Sort2013 Part IV: TMUX - Powerup your shell

During sort, this session was actually a really insightful look into mouse-less productivity.
I have always been a fan of working in the console, and have actually used screen in the past. However tmux has opened up an entirely new world for me.

In this post I am going to share some of the things that I have learned from using tmux as setups I have in place for creating easy on “dev environments”.

TMux overview

Tmux is a terminal multiplexer. If you are a heavy user of command line execution on nix-like environments (including ssh) than you will want to become comfortable with using terminal multiplexers. This will allow you to be able to persist sessions, allow for “remote pair-programming” like features.

To work with tmux you need to realize that each tmux run creates a “session”. Each session can intern have multiple windows. And each window has 1+ panes. When a pane is created it is a completely new shell environment and does not keep aliases or other configuration applied to a previous pane.


Session can be created using names which can allow you to easily switch between multiple sessions depending on work you are doing. To work with session information you start by using

    tmux new-session  

This will create a new unnamed session, which you can rename using C-<bindkey> $. If you want to create a session from scratch with the correct name you can use

    tmux new-session -s <name>  

You can now disconnect from a session using C-<bindkey> D. After disconnecting, reconnecting is accomplished using

    tmux attach -t <name>


We have a newly created session and a single window and a pane at this point. So lets go over how to work with windows, both creating and navigation.

To create a new window from inside the session you can use the default shortcut C-<bindkey> c. This will create a new window that will default to the window number that has already been created. You can also create a new window for an existing session using the following command line call.

    tmux new-window -t <session-name>

If you want to name this window you can either name it using the shortcut C-<bindkey> ,. You can also name it at creation or rename from command line using one of the below commands.

    tmux new-window -t <session-name> -n <window-name>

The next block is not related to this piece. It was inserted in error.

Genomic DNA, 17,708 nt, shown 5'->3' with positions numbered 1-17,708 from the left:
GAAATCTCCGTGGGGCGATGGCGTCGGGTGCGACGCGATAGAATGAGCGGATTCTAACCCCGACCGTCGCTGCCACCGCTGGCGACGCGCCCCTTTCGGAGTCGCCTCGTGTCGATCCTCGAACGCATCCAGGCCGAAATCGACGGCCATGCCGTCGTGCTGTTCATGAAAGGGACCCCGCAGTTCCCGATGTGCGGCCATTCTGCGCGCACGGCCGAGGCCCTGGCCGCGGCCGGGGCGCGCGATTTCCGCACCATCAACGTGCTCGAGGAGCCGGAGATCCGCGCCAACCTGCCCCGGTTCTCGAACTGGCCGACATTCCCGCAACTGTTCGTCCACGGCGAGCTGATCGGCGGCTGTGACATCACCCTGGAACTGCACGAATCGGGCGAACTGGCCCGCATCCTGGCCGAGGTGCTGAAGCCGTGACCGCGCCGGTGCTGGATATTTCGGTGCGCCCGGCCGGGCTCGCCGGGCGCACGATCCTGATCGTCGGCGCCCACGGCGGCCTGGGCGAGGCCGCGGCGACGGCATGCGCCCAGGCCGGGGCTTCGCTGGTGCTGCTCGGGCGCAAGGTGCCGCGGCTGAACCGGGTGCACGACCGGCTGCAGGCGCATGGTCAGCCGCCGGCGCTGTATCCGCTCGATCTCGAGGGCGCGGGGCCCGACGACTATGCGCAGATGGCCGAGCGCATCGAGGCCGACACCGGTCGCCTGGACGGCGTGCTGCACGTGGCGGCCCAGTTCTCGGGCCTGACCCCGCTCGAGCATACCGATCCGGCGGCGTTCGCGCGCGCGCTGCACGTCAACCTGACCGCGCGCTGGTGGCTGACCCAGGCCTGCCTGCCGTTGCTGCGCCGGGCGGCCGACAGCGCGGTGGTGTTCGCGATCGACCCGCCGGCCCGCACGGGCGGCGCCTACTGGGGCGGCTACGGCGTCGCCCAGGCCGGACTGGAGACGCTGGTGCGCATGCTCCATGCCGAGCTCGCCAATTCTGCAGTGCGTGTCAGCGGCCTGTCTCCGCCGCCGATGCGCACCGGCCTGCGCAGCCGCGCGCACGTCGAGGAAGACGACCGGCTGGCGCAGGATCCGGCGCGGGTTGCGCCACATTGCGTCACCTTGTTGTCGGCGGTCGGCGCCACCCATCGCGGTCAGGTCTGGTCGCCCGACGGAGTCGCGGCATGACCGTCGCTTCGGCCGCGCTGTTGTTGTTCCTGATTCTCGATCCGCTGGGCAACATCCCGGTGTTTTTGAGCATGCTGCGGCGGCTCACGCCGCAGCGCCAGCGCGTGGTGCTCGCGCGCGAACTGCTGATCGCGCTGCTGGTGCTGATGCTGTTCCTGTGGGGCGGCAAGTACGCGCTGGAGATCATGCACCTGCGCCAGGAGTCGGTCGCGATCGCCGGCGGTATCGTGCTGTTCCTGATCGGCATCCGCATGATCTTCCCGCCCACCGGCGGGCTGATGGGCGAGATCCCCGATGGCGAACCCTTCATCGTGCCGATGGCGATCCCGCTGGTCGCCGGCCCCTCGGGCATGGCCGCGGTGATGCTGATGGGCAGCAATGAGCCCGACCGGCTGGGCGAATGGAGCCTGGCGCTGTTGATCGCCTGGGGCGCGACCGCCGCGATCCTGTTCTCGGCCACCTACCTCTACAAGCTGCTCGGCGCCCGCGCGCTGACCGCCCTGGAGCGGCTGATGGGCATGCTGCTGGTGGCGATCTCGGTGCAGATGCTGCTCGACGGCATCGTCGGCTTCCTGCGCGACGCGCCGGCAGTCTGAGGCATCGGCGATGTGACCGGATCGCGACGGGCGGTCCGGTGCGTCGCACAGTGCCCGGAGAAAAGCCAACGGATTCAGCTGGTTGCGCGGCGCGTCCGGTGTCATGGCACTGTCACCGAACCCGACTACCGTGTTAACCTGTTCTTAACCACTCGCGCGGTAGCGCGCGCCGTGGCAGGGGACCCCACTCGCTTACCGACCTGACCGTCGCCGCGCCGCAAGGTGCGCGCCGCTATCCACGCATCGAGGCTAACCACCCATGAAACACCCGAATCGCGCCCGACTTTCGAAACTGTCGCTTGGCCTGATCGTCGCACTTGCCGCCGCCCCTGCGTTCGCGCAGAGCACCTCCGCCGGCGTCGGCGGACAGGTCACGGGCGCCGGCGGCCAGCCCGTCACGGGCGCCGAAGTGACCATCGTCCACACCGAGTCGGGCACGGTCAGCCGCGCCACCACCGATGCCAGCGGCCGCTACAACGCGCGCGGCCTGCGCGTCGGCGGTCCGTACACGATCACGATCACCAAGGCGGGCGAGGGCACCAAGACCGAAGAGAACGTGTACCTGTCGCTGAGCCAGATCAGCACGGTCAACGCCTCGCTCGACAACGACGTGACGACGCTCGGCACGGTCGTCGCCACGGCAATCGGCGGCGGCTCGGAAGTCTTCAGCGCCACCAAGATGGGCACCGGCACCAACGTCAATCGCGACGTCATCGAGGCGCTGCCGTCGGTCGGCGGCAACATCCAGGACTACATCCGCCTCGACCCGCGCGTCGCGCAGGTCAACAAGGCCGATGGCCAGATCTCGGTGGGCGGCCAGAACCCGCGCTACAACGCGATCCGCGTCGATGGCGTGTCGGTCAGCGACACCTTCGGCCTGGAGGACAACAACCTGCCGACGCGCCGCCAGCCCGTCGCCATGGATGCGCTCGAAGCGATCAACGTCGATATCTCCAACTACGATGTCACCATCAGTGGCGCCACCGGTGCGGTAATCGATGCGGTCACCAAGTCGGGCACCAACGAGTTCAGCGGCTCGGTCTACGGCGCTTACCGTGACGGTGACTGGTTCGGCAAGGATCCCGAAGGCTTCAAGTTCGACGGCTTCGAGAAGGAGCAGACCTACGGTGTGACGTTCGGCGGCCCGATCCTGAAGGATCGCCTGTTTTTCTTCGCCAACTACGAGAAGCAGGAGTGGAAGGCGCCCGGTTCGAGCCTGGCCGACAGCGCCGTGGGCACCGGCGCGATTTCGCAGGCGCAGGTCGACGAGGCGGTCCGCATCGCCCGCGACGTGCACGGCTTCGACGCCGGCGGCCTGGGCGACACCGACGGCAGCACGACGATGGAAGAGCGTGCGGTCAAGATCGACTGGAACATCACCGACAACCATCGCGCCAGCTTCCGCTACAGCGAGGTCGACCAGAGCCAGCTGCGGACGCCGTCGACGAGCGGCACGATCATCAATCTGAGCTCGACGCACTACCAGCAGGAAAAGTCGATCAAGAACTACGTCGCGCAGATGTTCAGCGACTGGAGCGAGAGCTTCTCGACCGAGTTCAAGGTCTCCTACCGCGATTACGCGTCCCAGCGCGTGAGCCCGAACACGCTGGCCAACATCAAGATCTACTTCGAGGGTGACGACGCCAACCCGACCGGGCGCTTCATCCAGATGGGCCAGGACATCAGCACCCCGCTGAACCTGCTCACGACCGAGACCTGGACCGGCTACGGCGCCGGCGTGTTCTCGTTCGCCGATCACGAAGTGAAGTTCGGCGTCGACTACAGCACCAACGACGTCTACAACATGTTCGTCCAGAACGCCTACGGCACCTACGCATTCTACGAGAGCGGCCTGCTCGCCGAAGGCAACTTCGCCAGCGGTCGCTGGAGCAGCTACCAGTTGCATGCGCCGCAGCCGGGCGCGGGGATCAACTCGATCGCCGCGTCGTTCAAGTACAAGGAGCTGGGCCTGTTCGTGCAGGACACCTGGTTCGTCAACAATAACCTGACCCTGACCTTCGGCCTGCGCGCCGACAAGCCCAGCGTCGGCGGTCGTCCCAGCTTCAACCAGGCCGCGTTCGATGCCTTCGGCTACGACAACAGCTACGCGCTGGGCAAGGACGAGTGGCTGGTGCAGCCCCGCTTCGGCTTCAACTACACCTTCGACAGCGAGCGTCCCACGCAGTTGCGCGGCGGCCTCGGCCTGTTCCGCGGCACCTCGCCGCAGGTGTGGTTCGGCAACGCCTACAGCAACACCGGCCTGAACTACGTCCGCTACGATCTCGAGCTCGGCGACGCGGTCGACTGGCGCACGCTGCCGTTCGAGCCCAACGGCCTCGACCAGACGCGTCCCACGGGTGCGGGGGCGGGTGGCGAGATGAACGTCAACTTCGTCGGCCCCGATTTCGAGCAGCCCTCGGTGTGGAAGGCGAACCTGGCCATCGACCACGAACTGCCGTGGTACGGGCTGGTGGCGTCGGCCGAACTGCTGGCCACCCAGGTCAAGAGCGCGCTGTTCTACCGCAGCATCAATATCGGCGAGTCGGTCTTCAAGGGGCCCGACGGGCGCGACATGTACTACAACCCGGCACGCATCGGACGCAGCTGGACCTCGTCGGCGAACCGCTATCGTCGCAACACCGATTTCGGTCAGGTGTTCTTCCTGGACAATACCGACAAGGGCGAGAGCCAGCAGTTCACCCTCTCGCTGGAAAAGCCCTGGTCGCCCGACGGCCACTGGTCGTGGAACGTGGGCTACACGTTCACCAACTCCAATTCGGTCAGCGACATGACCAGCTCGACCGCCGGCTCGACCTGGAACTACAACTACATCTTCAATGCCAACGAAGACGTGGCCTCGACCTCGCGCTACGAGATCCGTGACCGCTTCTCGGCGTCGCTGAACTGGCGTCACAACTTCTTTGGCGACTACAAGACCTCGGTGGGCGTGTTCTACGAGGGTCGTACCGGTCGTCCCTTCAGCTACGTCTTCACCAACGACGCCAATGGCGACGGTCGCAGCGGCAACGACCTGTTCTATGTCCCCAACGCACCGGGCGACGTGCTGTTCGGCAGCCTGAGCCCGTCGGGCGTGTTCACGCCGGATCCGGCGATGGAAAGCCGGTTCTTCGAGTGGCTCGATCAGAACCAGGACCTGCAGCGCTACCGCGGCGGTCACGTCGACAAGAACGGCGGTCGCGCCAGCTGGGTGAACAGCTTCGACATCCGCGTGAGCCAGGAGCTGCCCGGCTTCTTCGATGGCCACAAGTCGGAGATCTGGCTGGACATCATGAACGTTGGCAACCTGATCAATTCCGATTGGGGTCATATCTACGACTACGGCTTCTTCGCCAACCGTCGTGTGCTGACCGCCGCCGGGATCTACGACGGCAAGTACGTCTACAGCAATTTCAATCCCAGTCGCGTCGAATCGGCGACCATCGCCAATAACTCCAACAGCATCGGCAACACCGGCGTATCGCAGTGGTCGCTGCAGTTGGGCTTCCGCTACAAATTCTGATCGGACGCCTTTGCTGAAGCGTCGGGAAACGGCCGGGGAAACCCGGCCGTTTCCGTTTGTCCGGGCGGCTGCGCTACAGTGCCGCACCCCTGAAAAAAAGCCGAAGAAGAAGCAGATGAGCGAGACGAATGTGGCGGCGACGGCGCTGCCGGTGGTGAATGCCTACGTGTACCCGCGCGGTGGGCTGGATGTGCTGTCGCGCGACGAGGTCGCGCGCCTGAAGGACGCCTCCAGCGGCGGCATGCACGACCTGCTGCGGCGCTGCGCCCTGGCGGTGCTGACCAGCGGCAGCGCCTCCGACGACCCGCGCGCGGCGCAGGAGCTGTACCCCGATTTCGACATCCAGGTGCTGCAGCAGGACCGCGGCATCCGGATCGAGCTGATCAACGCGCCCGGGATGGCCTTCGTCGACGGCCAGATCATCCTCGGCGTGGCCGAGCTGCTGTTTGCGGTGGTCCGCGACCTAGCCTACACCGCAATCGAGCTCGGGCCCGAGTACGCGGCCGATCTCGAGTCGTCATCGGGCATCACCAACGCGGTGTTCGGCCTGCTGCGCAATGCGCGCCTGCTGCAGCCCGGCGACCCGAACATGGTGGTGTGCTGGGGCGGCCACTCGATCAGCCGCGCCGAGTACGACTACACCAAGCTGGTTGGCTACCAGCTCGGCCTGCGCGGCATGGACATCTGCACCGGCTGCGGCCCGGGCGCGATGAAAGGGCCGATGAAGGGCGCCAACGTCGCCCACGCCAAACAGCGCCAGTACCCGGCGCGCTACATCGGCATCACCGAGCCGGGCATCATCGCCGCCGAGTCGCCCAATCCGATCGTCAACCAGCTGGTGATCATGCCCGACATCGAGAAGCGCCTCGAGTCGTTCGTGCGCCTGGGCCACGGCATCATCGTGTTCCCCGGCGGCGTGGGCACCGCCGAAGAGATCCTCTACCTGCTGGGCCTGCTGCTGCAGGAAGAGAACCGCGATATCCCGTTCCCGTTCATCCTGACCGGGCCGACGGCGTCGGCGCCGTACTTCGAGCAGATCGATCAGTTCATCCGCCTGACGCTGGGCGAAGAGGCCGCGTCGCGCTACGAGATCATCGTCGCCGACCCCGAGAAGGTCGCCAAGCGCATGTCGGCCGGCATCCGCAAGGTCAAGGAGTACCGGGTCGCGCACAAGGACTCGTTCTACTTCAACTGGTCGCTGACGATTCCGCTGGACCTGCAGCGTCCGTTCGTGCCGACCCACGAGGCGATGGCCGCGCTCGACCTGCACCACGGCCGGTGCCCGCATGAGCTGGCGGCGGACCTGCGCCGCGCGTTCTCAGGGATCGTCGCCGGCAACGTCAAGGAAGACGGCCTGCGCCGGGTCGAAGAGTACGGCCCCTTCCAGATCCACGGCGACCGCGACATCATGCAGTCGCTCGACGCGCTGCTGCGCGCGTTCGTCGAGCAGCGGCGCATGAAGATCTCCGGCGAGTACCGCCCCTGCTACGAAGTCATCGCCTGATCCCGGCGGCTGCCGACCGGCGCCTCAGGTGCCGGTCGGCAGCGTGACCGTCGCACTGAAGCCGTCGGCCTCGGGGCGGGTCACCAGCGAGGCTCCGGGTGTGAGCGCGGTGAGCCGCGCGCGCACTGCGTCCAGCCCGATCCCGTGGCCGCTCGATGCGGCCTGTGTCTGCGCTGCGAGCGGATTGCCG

tmux rename-window -t <session-name>:<window-number> <window-name>

So we have window creation and renaming, now on to window destruction. The shortcut for destroying the current window is C-<bindkey> &. This will prompt you before the deletion will be completed, it will also terminal all running processes that were started in any of the windows open panes.

Window navigation is also pretty straight forward. The below list is the shortcuts and can be used when navigating.


This is (of course) the reason we are using tmux. The ability to work with terminals. A pane is always its own terminal. Up until now we have basically defined tools used to organize these created terminals, but panes are the only ones that are terminals.

Pane creation is done through window manipulation. So you always start with your first pane, to create a second you must SPLIT the existing pane. Splitting the pane can be down either vertically or horizontally.

You can also resize existing panes by using C-<bindkey> C-[up-down-left-right]. As you use the arrow keys it will adjust the panes giving you the exact setup you desire. Navigating through the panes uses nearly the same shortcuts C-<bindkey> [up-down-left-right].


Tmux also provides a means for configuring your tmux setup by supplying .tmux.conf. Below is the sample .tmux.conf file that was created.


Vim Configuration

So I am a huge vim fan. Nearly every ide I have has vim mode enabled. It is one of the funniest things to have happen when a co-worker says “wow you go through that fast” and I respond, “it’s just the vim binding”. At that point they start to laugh cause I’m using vim bindings, and I just shrug and say, “Whatever makes me more productive than you ;-)”.

My vim setup is pretty simple, since I use vim through ssh shells often and inside of screen / tmux sessions, I have adjusted vim to use certain bindings that work in these environments.


To really get the power of vim you will need to have some plugins installed and setup to be enabled in your environment. Vim allows you to set any number of keyboard shortcuts you would like, but I would recommend not using function keys (you can get conflicts with some screen technologies).


These are just some of the basic options that I prefer for use in my vim environment.